Jubilee Fellow – 2022

Professor Peter Dixon AO FASSA

BEc (Monash), PhD (Harvard)

Discipline: Economics

Year Elected: 1982

2022 Reflections

Three Sirs and a Bob

My first ASSA function was a dinner in Canberra, 40 years ago. I was young and awkward. In an act of kindness, Sir John Crawford waved me to the seat next to him. The conversation didn’t reach great heights. I was shy and Sir John was rather deaf in a situation of many voices, an affliction to which I can now relate.

I had met Sir John a few years earlier when he chaired the Crawford Inquiry, set up by the Fraser government to investigate the causes and cures for what was perceived as a malaise besetting the Australian economy. The malaise referred to high unemployment combined with balance-of-payments deficits. Sir John had heard of the IMPACT project, directed by Alan Powell, which was set up in 1975 to build a detailed model of the Australian economy. He asked Alan whether IMPACT could make a modelling contribution to the Inquiry. Alan was a legendary research leader. He got the best out of his team by backing his junior players. In that spirit, he sent me forward to make IMPACT’s presentation to Sir John’s Committee.

There were four Committee members. First there was Sir John himself who had a distinguished career in public service and academia. Sir John understood institutions and policies for specific industries. Next there was Sir Neil Currie, secretary of the Department of Industry and Commerce. Sir Neil favoured protection for Australian manufacturing. The third member was Sir Brian Inglis, managing director of Ford Australia. The Committee was rounded out by Bob Hawke, Secretary of the Australian Council of Trade Unions.

For the presentation, I prepared IMPACT modelling results showing that unemployment could be eliminated without deterioration in the balance of payments by a two-pronged approach involving cost reduction and demand stimulation. Explaining these results to the Committee was potentially daunting, but perhaps I was too naive to be daunted. I had to explain:

  • to Sir John that the malaise was not a problem requiring specific industry policies, it was a macro problem;
  • to Sir Neil that manufacturing protection was not the answer, it was part of the problem;
  • to Sir Brian that macro-economic recovery would restore growth to all industries with one exception, motor vehicles; and
  • to Bob Hawke that the key cause of the malaise was excessive real wages and that reductions in labour costs would be essential for economic recovery.

Lead by Sir John, always a gentleman, the Committee listened politely and mentioned the IMPACT contribution 13 times in their final report, somewhat negatively but respectfully. Later I worked with Max Corden on the implications of a wage-tax bargain. This was a way of implementing IMPACT’s two-pronged solution to the malaise. The bargain requires union-government cooperation so that tax cuts can be used to reduce labour costs (before-tax wages) without reducing after-tax wage income, while simultaneously stimulating aggregate demand. Wage-bargains became part of economic policy under the Hawke-Keating governments.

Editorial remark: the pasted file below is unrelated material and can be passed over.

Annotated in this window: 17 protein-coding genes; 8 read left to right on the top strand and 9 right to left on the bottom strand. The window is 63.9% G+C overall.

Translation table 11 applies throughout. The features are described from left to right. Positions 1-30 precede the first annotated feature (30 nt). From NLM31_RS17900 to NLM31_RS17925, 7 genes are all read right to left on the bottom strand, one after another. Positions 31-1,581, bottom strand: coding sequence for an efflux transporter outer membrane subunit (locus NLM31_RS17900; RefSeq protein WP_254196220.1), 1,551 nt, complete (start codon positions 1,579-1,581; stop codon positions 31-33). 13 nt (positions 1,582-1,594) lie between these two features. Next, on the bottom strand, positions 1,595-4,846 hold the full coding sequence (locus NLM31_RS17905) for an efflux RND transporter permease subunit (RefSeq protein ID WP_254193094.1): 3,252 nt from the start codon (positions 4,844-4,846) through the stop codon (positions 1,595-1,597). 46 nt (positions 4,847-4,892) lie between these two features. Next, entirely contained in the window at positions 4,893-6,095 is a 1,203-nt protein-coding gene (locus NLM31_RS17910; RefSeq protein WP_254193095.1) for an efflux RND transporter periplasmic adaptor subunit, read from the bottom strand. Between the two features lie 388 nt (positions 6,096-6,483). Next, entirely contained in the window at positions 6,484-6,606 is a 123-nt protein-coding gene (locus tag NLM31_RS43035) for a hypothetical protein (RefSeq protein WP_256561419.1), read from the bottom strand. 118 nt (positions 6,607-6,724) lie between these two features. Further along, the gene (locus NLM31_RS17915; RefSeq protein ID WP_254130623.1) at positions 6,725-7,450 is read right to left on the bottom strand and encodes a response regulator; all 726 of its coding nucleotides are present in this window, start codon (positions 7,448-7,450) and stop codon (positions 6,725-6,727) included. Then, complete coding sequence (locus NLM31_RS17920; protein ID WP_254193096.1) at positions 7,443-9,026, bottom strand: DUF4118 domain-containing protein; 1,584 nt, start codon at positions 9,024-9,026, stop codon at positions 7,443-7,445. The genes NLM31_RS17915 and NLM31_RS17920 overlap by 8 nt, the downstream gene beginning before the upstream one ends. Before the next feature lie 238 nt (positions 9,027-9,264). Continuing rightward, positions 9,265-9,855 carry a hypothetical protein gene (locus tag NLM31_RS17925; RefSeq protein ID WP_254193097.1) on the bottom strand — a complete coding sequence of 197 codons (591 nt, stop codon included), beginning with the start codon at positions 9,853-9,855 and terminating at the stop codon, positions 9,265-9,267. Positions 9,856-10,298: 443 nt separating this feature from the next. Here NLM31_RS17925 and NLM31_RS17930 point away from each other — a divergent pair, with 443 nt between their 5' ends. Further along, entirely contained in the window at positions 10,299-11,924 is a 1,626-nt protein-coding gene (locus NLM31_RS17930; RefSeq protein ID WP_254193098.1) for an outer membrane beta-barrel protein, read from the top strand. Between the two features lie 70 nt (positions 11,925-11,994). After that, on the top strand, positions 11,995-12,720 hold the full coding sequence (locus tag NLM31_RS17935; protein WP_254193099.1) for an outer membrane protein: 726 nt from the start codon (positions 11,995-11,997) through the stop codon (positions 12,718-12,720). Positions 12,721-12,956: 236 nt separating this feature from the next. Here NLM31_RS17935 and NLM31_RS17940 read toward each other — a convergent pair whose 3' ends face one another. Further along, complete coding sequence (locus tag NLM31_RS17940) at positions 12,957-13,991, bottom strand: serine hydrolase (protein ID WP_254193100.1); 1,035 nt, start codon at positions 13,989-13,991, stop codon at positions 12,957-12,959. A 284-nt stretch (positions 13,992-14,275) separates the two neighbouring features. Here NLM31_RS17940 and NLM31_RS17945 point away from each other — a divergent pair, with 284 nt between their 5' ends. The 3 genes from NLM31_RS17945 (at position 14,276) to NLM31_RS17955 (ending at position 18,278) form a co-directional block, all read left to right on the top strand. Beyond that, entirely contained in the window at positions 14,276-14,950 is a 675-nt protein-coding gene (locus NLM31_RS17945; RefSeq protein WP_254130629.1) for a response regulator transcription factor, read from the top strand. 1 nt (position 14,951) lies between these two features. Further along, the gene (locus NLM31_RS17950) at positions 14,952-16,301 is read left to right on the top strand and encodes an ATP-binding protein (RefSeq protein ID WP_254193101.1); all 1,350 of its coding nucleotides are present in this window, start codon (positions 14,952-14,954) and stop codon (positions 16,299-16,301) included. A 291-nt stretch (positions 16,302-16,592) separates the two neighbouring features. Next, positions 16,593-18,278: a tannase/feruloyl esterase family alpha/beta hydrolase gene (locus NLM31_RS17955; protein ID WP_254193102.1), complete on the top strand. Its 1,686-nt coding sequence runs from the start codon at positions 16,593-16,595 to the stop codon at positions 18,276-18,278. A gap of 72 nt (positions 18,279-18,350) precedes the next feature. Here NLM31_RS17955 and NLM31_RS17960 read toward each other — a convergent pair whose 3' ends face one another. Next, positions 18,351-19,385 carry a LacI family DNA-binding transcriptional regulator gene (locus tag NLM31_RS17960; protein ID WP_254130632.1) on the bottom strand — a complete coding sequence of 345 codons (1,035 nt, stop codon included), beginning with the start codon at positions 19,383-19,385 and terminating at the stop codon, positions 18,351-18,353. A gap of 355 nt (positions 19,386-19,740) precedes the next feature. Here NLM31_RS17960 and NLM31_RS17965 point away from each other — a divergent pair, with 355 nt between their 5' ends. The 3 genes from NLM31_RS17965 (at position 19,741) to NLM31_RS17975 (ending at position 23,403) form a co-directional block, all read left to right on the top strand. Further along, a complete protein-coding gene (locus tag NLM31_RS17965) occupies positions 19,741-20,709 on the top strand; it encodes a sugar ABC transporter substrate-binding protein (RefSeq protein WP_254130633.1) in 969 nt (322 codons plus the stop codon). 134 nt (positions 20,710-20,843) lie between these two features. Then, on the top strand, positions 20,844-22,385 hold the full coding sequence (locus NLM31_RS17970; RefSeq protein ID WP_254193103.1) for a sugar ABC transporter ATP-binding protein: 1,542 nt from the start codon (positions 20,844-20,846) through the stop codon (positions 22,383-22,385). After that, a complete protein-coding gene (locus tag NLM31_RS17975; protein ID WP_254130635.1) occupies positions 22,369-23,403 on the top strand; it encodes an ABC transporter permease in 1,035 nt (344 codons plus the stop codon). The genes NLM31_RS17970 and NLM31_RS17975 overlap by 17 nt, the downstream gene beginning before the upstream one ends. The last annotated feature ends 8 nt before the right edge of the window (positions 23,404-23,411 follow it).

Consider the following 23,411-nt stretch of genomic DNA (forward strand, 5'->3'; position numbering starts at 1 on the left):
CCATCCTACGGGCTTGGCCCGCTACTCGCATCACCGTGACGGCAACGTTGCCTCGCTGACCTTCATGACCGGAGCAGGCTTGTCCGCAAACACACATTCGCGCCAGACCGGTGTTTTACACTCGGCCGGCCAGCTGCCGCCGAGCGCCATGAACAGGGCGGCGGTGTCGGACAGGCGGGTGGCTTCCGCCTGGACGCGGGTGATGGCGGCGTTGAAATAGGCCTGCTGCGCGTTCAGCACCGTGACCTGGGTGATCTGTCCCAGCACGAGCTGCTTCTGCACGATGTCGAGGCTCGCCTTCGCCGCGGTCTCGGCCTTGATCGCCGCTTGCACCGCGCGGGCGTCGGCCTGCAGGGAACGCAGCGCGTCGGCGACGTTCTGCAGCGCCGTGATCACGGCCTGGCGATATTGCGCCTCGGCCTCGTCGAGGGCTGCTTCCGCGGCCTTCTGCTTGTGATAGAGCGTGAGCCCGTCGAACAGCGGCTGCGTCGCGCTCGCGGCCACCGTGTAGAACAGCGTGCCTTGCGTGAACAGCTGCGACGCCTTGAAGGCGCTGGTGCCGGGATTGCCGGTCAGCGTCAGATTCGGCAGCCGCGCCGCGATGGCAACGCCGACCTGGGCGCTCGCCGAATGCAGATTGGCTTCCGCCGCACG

The IMPACT Project has changed its name. It is now the Centre of Policy Studies or CoPS. It has moved through four universities and several funding arrangements. But CoPS continues to prosper after 47 years. Two factors explain its longevity.

First, CoPS has produced a stream of modelling innovations relevant to analysis of contemporary issues in trade, environment, taxation, immigration, infrastructure, labour-markets, epidemics and terrorism events. This has enabled CoPS to publish strongly in academic outlets and to finance its research mainly by contracts with governments in Australia, the U.S., China, Indonesia and many other countries. CoPS software is used in 700 organizations in 95 countries.

Second, starting under Alan Powell’s leadership, CoPS has provided a happy, team-based workplace. This enables CoPS to hold staff and accumulate experience. Several CoPS members have been with the group for over 30 years. I have done all 47 years! The team approach facilitates specialization. Within CoPS, there are specialists in economic theory, data, policy analysis, software development and algorithm design. CoPS combines these specialties to generate world-class research.

CoPS is a challenge for modern university administrators. It ticks boxes concerning funding, research output and community engagement. But it insists on a high degree of independence including its own budget with the right to accumulate/decumulate surpluses. Another tension concerns KPIs. CoPS insists on KPIs for the team, not individuals. This is uncomfortable for universities wedded to individual publication counts. I suspect that ASSA also struggles to give proper recognition to team players who provide critical inputs to larger research efforts.